When Nothing Bad Happens but You’re Still Unhappy: Boredom in Romantic Relationships

Examining boredom

Boredom is a universal experience like happiness or sadness, but how does it feel to be bored? Some might answer "it just feels boring," though responses like uninterested, dull, monotonous, tired, unhappy, and so on, are also likely. Boredom is often described as a state of low or decreased arousal and is variously elaborated in terms of dissatisfaction and inadequate stimulation (Mikulas & Vodanovich, 2003), emptiness, disengagement, and disinterest (Bourgeois, 2001), unvariating repetition, (Conrad, 1999), restlessness and lethargy (Martin, Sadlo, & Stew, 2006), absence of meaning (Barbalet, 1999), and lack of novelty (Smith, 1981).

Engagement, the opposite of boredom, is also a universal experience. Everyone at times has felt that drive, purpose, interest, and involvement that staves off boredom. Csikszentmihalyi’s (2000) characterization of "flow," a highly enjoyable state brought on by focused engagement in an intrinsically motivated pursuit, is perhaps an antithesis to boredom. Maybe boredom is best thought of not as a something, but as a lack or absence of something; perhaps a lack of engagement? That is, if engagement means being interested and involved, then boredom (or "relationship disengagement") should mean being uninterested and uninvolved. From the preceding observations, bored people appear to lack something. They are not being challenged enough or they are overly skilled at what they are doing.

Romantic relationship boredom

Relationship boredom should represent most of the characteristics of typical, non-relationship boredom; that is, a lack of engagement, interest, excitement, and so on. Further, it should also consist of a lack of relationship-specific concepts, such as intimacy, commitment, passion, romance, etc. These concepts tend to be associated with highly arousing emotions and relationship  approach motivation goals. That is, intimacy and passion are both emotional and highly arousing in nature, while commitment to one’s partner and engagement in romantic behavior represent motivational goals one must work on to sustain.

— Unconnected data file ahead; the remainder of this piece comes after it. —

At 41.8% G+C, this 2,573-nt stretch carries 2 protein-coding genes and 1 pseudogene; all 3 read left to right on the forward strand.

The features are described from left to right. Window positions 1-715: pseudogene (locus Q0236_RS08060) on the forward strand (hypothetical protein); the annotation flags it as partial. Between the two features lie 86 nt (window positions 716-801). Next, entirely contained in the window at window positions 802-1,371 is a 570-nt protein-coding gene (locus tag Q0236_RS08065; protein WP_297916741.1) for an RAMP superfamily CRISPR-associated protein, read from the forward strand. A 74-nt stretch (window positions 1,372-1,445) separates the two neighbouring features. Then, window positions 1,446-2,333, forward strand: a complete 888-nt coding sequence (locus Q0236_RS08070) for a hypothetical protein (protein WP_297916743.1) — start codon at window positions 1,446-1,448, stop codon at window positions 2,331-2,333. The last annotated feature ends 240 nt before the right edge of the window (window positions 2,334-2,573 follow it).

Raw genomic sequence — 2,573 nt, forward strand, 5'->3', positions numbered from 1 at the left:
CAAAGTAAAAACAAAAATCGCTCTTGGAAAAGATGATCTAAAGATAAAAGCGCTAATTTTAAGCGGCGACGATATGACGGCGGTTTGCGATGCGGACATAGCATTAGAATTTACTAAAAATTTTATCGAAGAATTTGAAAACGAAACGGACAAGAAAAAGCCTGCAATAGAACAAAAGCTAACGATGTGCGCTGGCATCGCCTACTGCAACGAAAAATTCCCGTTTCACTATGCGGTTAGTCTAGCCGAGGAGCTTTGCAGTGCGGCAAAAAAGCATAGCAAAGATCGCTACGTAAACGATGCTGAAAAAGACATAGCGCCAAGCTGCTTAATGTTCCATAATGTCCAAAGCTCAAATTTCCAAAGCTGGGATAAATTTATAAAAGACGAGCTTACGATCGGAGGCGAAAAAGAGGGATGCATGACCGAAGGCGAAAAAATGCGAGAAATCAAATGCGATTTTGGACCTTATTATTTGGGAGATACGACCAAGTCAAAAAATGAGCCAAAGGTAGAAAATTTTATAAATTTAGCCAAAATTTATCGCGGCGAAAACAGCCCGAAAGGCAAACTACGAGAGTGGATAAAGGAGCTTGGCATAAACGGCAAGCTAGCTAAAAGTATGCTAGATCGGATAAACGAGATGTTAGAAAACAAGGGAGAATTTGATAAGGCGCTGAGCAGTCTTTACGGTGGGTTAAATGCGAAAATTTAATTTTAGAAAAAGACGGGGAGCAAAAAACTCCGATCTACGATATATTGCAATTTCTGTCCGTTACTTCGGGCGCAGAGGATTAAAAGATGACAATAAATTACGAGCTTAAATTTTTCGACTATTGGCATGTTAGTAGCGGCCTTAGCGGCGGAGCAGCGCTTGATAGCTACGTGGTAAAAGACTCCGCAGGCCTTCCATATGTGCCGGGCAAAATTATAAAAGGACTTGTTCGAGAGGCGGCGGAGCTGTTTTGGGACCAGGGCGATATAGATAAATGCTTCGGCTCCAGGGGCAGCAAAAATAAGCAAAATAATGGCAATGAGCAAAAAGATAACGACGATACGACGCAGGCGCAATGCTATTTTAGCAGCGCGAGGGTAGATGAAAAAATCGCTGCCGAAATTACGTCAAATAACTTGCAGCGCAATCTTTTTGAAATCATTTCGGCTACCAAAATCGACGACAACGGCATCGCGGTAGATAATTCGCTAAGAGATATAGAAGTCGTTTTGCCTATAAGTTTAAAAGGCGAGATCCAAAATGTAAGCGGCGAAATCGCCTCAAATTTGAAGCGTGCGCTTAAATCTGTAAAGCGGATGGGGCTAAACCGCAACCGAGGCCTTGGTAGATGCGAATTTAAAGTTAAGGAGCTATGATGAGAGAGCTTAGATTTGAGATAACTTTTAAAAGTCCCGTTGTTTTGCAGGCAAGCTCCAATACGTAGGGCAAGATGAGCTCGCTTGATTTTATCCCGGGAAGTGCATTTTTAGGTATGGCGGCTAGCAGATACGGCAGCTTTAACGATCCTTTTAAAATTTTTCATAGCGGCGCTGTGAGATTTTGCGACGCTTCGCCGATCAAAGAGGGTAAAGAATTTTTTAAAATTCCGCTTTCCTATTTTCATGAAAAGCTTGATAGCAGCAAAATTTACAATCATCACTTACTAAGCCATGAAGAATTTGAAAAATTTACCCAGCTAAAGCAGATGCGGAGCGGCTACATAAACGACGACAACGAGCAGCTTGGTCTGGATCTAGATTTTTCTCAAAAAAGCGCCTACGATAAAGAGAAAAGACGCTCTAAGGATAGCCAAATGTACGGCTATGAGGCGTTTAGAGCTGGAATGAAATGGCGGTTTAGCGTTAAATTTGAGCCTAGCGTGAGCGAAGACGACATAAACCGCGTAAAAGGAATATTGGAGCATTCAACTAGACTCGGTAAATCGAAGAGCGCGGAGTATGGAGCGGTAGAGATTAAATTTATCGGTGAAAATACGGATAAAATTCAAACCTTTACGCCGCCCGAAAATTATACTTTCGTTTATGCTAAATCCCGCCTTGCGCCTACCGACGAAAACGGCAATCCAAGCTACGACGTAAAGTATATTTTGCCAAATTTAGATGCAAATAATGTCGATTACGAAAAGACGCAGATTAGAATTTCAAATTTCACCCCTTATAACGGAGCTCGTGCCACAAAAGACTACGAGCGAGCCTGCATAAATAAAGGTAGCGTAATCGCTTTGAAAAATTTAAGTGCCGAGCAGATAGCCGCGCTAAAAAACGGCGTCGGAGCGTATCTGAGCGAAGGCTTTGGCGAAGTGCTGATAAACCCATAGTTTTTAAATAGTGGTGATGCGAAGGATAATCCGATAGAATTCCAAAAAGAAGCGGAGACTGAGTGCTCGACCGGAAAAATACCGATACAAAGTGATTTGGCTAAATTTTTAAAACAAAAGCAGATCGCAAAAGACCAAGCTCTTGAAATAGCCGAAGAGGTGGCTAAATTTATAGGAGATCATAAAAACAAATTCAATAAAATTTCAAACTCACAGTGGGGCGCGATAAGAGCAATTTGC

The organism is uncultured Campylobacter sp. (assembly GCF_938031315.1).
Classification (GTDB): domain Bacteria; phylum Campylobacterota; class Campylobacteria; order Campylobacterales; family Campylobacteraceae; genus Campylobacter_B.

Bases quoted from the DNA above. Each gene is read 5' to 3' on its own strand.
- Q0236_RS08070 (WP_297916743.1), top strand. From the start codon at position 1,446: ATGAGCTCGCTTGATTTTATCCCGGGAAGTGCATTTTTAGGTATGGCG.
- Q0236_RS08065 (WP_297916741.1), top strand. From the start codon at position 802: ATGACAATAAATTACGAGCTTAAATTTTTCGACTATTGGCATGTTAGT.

Because there is no definitive example or statement that captures the meaning of relationship boredom, it may be best represented using a prototype structure; that is, comprised of a set of similar, yet distinct ideas, each of which is more or less central to the overall concept of relationship boredom. For instance, both "lack of intimacy" and "not going out enough" may be important in describing relationship boredom, but different people may consider each more or less central to its overall meaning. To use a different example, if asked to choose whether a tuna or a salmon is a better example (more prototypical) of a fish, some would choose tuna and others would choose salmon, but everyone would likely agree that both are very representative of the prototype of "fish."

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